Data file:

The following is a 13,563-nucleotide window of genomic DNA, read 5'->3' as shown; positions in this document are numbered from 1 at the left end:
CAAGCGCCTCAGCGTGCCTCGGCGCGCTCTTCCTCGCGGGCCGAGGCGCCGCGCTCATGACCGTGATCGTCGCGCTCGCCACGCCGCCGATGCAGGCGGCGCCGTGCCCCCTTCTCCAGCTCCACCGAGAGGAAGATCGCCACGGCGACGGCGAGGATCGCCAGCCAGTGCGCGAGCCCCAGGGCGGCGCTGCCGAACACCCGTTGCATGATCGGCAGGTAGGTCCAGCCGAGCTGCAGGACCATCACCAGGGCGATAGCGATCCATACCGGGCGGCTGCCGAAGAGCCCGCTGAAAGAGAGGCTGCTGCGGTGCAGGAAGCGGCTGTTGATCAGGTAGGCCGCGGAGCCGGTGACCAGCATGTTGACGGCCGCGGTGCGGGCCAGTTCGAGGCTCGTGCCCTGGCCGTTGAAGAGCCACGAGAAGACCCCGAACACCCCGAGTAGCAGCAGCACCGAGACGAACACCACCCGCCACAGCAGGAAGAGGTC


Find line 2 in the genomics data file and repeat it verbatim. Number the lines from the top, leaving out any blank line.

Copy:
CAAGCGCCTCAGCGTGCCTCGGCGCGCTCTTCCTCGCGGGCCGAGGCGCCGCGCTCATGACCGTGATCGTCGCGCTCGCCACGCCGCCGATGCAGGCGGCGCCGTGCCCCCTTCTCCAGCTCCACCGAGAGGAAGATCGCCACGGCGACGGCGAGGATCGCCAGCCAGTGCGCGAGCCCCAGGGCGGCGCTGCCGAACACCCGTTGCATGATCGGCAGGTAGGTCCAGCCGAGCTGCAGGACCATCACCAGGGCGATAGCGATCCATACCGGGCGGCTGCCGAAGAGCCCGCTGAAAGAGAGGCTGCTGCGGTGCAGGAAGCGGCTGTTGATCAGGTAGGCCGCGGAGCCGGTGACCAGCATGTTGACGGCCGCGGTGCGGGCCAGTTCGAGGCTCGTGCCCTGGCCGTTGAAGAGCCACGAGAAGACCCCGAACACCCCGAGTAGCAGCAGCACCGAGACGAACACCACCCGCCACAGCAGGAAGAGGTC